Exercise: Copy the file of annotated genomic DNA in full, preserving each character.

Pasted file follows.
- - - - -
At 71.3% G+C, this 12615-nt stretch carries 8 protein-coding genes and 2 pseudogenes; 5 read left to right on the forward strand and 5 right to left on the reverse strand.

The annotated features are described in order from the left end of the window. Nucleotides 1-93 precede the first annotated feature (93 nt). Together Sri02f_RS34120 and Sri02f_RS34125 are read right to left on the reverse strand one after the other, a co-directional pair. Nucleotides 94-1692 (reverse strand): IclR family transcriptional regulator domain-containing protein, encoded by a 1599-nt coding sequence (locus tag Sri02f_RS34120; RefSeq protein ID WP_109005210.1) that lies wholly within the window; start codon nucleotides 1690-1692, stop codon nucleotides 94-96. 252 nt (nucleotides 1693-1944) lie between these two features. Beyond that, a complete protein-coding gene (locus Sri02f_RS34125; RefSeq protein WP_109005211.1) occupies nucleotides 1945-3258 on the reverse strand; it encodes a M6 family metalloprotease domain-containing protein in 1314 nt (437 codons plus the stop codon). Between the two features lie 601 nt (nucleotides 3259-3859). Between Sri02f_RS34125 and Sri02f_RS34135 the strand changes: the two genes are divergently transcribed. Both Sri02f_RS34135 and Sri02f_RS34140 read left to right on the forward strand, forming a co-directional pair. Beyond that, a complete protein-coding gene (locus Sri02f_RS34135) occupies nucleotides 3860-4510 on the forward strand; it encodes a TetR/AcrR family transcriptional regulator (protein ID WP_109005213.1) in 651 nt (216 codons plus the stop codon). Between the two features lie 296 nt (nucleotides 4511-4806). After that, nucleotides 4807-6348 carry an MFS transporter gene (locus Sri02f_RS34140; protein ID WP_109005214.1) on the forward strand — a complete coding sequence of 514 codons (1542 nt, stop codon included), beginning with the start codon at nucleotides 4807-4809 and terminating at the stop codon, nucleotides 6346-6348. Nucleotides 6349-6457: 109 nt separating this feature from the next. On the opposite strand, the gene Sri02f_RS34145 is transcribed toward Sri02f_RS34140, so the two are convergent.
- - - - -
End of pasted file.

At 71.3% G+C, this 12615-nt stretch carries 8 protein-coding genes and 2 pseudogenes; 5 read left to right on the forward strand and 5 right to left on the reverse strand.

The annotated features are described in order from the left end of the window. Nucleotides 1-93 precede the first annotated feature (93 nt). Together Sri02f_RS34120 and Sri02f_RS34125 are read right to left on the reverse strand one after the other, a co-directional pair. Nucleotides 94-1692 (reverse strand): IclR family transcriptional regulator domain-containing protein, encoded by a 1599-nt coding sequence (locus tag Sri02f_RS34120; RefSeq protein ID WP_109005210.1) that lies wholly within the window; start codon nucleotides 1690-1692, stop codon nucleotides 94-96. 252 nt (nucleotides 1693-1944) lie between these two features. Beyond that, a complete protein-coding gene (locus Sri02f_RS34125; RefSeq protein WP_109005211.1) occupies nucleotides 1945-3258 on the reverse strand; it encodes a M6 family metalloprotease domain-containing protein in 1314 nt (437 codons plus the stop codon). Between the two features lie 601 nt (nucleotides 3259-3859). Between Sri02f_RS34125 and Sri02f_RS34135 the strand changes: the two genes are divergently transcribed. Both Sri02f_RS34135 and Sri02f_RS34140 read left to right on the forward strand, forming a co-directional pair. Beyond that, a complete protein-coding gene (locus Sri02f_RS34135) occupies nucleotides 3860-4510 on the forward strand; it encodes a TetR/AcrR family transcriptional regulator (protein ID WP_109005213.1) in 651 nt (216 codons plus the stop codon). Between the two features lie 296 nt (nucleotides 4511-4806). After that, nucleotides 4807-6348 carry an MFS transporter gene (locus Sri02f_RS34140; protein ID WP_109005214.1) on the forward strand — a complete coding sequence of 514 codons (1542 nt, stop codon included), beginning with the start codon at nucleotides 4807-4809 and terminating at the stop codon, nucleotides 6346-6348. Nucleotides 6349-6457: 109 nt separating this feature from the next. On the opposite strand, the gene Sri02f_RS34145 is transcribed toward Sri02f_RS34140, so the two are convergent.